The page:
Town to town, up and down the dial

Contributed by
Sep 15, 2008

I just got home from my trip to the state that's round at both ends and HI in the middle. I spent a quick 36 hours in Cincinnati, Ohio, giving my Bad Astronomy talk at the venerable Cincinnati Observatory.

Venerable indeed; the 11" refractor there is literally the oldest professional telescope in the country! John Quincy Adams (!) helped establish the observatory, in fact, so it's loaded with cool artifacts. In general, history isn't a passion of mine, but there's something cool about old' scopes. It's hard to imagine any other scientific instrument in any other field that can still produce good quality data after more than 100 years.

I've had the pleasure of using many old 'scopes, including the 26" Clark refractor at my alma mater, the University of Virginia. The 11" at CO was of the same kind; old but still usable, a respectable machine. And the tube is made of wood! That's a new one to me.

I was there for the annual Scope Out festival and star party. I'm not sure how many people showed up all in all, but over the day I'm sure it was several hundred. The 11" was pointed at the Sun, using a Mylar filter over the lens and a narrow-band filter over the eyepiece-- the latter lets through a tiny sliver of the spectrum centered on the red light emitted by hydrogen, so you can really see prominences and granulation in the Sun's surface (caused by vast convection cells of hot gas). That was very cool.

Later, I gave my talk -- though it was a near thing; I was feeling pretty ill there for a while. The last time I felt like this, I canceled a talk so I could enjoy the effects of either food poisoning or a norovirus (I never did figure out which). This time, on a hunch (and hoping it wasn't a repeat of the last time) I suspected sinus issues, so I took a decongestant, and in fact that was the problem. Feeling better, I did my talk, which was fun! It was outside, under a big tent, another first for me. I don't usually have to shoo insects off the projection screen -- though at least there were no cicadas, despite the buzz of them everywhere.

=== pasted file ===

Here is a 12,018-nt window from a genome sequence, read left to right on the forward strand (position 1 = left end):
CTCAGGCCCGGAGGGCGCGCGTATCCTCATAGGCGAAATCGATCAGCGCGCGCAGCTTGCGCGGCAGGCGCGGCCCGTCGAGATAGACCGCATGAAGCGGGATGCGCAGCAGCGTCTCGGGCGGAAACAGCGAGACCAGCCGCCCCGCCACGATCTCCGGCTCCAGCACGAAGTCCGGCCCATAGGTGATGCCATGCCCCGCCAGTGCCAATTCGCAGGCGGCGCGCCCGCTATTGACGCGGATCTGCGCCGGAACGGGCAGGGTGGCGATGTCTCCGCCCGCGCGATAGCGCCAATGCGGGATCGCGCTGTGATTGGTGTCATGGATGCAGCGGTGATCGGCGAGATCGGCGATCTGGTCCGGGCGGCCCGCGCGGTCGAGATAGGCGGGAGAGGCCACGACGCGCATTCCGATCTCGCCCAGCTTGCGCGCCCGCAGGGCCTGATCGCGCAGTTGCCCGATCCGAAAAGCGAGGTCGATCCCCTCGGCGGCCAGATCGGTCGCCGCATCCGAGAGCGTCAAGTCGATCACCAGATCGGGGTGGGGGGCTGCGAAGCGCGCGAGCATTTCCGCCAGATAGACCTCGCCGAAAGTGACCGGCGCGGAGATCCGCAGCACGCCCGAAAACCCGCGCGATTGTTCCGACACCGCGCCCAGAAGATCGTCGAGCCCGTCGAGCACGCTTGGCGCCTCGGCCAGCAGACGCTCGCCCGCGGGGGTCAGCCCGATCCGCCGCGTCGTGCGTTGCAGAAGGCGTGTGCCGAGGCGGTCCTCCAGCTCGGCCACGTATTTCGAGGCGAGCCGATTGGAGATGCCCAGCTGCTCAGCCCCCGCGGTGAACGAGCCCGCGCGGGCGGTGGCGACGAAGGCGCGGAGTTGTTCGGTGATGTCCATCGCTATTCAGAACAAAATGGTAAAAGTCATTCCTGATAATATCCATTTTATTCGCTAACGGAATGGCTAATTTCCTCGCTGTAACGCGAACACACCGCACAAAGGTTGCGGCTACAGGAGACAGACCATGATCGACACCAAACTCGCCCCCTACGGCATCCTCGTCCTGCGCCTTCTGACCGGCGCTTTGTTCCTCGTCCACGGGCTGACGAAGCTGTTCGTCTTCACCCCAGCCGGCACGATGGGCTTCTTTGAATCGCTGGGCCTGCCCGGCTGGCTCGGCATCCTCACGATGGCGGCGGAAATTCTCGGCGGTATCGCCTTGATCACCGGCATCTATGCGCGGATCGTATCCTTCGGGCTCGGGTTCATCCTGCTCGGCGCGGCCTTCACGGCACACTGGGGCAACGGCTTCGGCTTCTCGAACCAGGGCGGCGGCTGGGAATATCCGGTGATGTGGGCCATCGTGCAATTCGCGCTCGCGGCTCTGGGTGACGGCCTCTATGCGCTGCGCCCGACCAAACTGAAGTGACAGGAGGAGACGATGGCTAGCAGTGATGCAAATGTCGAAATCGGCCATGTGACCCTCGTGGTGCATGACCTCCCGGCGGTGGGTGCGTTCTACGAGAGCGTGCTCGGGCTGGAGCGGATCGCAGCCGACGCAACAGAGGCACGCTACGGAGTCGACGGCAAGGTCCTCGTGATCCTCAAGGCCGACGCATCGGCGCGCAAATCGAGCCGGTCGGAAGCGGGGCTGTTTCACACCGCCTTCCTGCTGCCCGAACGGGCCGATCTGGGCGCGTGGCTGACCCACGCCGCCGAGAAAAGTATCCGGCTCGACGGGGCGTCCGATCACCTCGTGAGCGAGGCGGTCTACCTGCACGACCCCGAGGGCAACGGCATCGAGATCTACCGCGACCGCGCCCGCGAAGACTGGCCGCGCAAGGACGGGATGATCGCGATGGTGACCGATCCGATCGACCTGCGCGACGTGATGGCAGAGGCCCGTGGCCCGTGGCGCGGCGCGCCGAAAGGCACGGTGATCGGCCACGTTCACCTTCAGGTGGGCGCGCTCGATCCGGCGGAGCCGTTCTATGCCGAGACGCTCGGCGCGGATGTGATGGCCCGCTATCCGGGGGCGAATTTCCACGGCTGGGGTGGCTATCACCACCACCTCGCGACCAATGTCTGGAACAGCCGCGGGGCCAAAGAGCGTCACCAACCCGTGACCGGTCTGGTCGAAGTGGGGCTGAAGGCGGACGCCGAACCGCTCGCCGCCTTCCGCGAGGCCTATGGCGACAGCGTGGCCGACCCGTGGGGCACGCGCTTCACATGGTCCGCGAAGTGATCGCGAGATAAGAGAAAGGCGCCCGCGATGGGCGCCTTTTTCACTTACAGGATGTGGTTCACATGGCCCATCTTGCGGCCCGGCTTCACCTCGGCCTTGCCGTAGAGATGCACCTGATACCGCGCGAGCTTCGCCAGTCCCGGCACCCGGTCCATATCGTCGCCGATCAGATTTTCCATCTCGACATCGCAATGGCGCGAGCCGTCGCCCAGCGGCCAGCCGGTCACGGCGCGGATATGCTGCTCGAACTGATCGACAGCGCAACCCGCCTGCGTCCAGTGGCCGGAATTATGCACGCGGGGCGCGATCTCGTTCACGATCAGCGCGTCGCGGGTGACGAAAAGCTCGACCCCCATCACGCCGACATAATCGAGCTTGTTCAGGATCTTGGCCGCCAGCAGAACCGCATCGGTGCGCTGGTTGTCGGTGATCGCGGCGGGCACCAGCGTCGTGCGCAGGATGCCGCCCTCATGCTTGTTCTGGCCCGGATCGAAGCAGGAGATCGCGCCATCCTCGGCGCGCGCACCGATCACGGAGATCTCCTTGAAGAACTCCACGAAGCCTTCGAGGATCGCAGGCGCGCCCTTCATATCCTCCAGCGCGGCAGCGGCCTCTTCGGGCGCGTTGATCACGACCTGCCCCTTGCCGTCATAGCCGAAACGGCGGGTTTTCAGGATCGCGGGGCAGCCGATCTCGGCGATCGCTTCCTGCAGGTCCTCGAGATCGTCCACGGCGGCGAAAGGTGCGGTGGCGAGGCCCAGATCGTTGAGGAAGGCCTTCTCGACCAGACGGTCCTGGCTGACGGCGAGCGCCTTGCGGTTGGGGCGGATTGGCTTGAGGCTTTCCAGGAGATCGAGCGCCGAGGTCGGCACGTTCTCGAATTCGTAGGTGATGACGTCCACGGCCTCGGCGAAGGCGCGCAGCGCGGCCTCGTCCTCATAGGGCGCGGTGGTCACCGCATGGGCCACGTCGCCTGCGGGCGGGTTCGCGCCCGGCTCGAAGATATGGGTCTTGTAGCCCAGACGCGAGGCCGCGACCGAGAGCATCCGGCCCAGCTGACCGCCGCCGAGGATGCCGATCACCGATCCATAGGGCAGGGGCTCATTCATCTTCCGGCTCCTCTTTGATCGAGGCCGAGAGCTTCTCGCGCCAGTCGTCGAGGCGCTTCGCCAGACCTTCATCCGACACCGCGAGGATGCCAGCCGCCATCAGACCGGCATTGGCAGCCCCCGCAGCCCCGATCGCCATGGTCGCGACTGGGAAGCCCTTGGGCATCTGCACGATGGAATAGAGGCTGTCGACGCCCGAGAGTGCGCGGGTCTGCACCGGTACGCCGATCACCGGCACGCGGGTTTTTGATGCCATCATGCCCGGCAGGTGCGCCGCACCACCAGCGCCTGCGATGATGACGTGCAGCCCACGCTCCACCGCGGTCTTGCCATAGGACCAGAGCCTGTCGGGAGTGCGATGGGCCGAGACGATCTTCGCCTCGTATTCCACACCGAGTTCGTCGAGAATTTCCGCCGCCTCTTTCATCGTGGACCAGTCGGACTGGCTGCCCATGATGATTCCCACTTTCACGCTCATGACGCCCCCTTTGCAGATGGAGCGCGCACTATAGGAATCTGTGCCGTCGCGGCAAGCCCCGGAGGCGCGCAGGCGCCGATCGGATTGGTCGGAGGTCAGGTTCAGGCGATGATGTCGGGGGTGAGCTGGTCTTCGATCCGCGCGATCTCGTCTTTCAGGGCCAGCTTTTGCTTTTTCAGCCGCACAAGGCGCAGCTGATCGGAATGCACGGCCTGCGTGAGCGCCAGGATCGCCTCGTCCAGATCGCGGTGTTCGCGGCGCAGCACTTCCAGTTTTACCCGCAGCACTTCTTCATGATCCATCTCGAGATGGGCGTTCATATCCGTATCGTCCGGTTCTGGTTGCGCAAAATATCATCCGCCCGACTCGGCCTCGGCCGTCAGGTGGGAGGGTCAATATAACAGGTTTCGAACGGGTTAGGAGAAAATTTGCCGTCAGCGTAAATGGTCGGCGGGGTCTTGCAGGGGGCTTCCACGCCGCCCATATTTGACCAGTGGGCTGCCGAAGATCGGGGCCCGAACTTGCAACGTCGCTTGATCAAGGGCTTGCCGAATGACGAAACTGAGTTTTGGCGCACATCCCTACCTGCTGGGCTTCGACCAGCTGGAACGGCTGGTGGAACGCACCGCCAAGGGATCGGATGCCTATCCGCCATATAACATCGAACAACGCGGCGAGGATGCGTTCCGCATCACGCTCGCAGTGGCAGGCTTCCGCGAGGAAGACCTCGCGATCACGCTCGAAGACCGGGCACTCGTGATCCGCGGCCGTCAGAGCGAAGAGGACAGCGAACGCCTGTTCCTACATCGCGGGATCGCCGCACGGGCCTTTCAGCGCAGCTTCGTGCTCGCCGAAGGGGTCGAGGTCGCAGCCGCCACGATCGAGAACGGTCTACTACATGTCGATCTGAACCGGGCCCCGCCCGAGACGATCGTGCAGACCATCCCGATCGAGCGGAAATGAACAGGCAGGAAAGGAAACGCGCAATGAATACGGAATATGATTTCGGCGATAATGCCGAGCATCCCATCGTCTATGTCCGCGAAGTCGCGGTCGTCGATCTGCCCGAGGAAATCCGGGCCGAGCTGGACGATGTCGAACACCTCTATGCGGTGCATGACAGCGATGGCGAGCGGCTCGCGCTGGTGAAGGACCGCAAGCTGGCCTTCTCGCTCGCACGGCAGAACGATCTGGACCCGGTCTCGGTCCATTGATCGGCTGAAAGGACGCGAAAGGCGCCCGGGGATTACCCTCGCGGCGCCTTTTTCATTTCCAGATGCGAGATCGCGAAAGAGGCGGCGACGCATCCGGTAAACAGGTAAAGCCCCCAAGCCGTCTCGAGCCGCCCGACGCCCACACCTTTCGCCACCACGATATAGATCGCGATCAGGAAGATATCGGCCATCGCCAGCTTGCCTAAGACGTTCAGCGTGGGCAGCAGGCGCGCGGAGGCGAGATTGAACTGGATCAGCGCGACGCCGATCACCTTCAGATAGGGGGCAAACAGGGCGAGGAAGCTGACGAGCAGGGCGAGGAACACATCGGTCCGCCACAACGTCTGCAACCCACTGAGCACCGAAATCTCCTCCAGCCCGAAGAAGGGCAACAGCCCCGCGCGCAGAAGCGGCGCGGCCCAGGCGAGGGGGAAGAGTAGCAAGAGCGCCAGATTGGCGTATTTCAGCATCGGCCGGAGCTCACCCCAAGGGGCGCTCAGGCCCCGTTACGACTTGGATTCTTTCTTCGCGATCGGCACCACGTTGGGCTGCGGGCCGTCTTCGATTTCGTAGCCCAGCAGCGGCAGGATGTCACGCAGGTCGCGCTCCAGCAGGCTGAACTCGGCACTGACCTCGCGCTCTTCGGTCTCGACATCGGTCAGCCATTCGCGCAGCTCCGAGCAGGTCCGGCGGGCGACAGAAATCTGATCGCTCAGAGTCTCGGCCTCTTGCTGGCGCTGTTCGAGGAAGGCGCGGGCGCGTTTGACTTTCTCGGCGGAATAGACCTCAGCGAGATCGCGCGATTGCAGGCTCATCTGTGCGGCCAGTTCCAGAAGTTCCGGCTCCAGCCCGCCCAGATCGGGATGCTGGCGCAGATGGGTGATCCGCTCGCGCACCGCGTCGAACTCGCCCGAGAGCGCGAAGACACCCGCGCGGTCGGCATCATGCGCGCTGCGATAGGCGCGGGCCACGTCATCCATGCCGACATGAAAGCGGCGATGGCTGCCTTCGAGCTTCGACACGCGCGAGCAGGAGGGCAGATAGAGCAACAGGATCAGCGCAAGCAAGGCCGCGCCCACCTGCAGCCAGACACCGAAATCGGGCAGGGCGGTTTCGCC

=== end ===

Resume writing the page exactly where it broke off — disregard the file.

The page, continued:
After that, we observed Jupiter and the Moon, which were quite beautiful. That's always a highlight for me.; star parties are among my favorite venues, because it means star gazing at night. Sadly, I was too tired to stay long, so they took me back to my hotel and I collapsed into sleep (well, eventually, actually: stupid decongestant kept me up even though I was wiped).

But really the best part of these festivals is the people. I met a lot of great folks (some pix are on Matthew Fullhart's Facebook page), from the attendees to the amateur astronomers who love astronomy and wouldn't mind talking about it at length at any time of day or not. They are tireless promoters of science and astronomy, talking to kids, teens, adults, and seniors alike, treating them all nicely and respectfully while also corraling them to the eyepiece. It's an art.

My thanks to Dean Regas at CO and everyone else who treated me so nicely, and especially whoever it was who told me to try Graeter's ice cream. Yum.

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